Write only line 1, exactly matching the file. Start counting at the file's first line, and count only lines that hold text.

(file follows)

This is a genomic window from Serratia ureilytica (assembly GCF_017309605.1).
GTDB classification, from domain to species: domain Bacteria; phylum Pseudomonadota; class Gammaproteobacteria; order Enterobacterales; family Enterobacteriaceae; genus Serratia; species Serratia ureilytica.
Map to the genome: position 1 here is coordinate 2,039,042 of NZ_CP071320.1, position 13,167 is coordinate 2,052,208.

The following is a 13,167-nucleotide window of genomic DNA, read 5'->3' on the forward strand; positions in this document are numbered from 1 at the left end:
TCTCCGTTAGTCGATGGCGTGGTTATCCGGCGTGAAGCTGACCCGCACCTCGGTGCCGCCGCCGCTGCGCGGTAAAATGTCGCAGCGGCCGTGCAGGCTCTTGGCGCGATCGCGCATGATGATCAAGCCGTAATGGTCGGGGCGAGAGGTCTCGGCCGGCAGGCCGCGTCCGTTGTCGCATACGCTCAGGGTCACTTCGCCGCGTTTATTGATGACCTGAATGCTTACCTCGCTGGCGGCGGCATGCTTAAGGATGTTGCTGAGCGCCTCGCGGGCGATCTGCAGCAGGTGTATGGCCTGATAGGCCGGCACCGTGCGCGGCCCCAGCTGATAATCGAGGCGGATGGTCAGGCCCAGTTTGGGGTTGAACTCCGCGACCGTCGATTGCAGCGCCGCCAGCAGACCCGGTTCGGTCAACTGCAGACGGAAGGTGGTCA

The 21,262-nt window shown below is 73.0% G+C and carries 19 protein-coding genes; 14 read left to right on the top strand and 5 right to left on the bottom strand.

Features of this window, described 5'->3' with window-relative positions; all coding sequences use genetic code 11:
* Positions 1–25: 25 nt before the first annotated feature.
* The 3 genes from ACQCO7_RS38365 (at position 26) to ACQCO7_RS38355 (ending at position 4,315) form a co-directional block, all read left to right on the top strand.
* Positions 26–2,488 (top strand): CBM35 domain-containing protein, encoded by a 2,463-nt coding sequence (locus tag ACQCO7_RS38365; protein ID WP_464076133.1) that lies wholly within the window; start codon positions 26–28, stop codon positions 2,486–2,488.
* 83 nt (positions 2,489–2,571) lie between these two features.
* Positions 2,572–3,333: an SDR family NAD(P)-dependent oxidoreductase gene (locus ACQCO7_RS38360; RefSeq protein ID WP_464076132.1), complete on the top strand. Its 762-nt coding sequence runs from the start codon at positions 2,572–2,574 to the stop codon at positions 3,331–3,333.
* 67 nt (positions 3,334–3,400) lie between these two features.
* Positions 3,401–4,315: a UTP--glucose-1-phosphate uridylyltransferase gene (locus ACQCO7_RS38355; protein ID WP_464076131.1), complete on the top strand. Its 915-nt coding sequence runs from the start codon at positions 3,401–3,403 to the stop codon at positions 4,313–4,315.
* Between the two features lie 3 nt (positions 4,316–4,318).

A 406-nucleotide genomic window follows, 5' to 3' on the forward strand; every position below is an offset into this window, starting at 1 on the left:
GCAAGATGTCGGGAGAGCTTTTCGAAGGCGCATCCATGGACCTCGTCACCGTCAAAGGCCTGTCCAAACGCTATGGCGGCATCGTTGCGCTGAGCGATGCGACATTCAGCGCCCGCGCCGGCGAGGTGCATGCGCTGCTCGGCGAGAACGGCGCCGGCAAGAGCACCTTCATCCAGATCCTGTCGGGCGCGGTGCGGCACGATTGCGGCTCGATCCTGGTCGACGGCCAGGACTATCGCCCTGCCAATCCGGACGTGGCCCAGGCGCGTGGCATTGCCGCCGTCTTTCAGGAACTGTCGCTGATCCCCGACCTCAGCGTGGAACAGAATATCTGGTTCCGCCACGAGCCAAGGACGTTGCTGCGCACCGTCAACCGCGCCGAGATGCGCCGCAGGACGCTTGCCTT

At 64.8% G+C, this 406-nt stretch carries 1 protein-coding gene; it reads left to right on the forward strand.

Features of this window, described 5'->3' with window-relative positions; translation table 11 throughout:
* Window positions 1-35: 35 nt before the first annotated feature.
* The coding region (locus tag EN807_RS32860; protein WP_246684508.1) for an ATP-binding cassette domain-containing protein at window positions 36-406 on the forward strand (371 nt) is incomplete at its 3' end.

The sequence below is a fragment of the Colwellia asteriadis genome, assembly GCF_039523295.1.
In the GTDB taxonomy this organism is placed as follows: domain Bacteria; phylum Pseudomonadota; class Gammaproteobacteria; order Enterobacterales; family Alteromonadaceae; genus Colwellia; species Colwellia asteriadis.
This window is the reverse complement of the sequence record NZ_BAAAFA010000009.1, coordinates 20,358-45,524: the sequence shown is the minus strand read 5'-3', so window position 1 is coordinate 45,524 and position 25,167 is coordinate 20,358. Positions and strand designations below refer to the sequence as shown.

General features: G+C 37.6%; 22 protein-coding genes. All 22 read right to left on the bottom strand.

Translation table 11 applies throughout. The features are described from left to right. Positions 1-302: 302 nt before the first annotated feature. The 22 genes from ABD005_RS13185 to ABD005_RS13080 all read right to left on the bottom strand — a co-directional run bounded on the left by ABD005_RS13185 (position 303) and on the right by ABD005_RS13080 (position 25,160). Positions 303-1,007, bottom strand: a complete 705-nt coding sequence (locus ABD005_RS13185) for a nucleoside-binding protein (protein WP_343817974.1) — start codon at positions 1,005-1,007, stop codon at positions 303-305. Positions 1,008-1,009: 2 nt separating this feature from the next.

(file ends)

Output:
This is a genomic window from Serratia ureilytica (assembly GCF_017309605.1).